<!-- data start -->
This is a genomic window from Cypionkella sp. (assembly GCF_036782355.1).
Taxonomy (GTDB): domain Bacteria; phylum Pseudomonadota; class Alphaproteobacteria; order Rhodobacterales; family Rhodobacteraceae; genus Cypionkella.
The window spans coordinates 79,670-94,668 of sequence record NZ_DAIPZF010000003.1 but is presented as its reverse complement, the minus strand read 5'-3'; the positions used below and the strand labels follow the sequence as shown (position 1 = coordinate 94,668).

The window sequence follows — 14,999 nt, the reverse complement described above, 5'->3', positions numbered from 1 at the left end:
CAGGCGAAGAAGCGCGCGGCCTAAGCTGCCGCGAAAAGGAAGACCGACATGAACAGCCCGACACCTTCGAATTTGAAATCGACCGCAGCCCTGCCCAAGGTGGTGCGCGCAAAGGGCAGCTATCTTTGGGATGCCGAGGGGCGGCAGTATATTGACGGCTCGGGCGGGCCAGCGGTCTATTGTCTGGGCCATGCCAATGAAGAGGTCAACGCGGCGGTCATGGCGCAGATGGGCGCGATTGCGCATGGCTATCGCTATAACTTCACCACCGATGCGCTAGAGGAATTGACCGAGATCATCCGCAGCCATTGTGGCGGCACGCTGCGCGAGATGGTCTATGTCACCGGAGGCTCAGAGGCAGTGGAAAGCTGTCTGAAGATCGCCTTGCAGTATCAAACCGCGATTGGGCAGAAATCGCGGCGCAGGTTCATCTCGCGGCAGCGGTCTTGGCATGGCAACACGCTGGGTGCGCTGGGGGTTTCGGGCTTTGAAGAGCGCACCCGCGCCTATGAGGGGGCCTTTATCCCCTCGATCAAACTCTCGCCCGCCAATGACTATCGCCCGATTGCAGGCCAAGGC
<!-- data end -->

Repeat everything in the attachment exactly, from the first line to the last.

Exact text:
This is a genomic window from Cypionkella sp. (assembly GCF_036782355.1).
Taxonomy (GTDB): domain Bacteria; phylum Pseudomonadota; class Alphaproteobacteria; order Rhodobacterales; family Rhodobacteraceae; genus Cypionkella.
The window spans coordinates 79,670-94,668 of sequence record NZ_DAIPZF010000003.1 but is presented as its reverse complement, the minus strand read 5'-3'; the positions used below and the strand labels follow the sequence as shown (position 1 = coordinate 94,668).

The window sequence follows — 14,999 nt, the reverse complement described above, 5'->3', positions numbered from 1 at the left end:
CAGGCGAAGAAGCGCGCGGCCTAAGCTGCCGCGAAAAGGAAGACCGACATGAACAGCCCGACACCTTCGAATTTGAAATCGACCGCAGCCCTGCCCAAGGTGGTGCGCGCAAAGGGCAGCTATCTTTGGGATGCCGAGGGGCGGCAGTATATTGACGGCTCGGGCGGGCCAGCGGTCTATTGTCTGGGCCATGCCAATGAAGAGGTCAACGCGGCGGTCATGGCGCAGATGGGCGCGATTGCGCATGGCTATCGCTATAACTTCACCACCGATGCGCTAGAGGAATTGACCGAGATCATCCGCAGCCATTGTGGCGGCACGCTGCGCGAGATGGTCTATGTCACCGGAGGCTCAGAGGCAGTGGAAAGCTGTCTGAAGATCGCCTTGCAGTATCAAACCGCGATTGGGCAGAAATCGCGGCGCAGGTTCATCTCGCGGCAGCGGTCTTGGCATGGCAACACGCTGGGTGCGCTGGGGGTTTCGGGCTTTGAAGAGCGCACCCGCGCCTATGAGGGGGCCTTTATCCCCTCGATCAAACTCTCGCCCGCCAATGACTATCGCCCGATTGCAGGCCAAGGC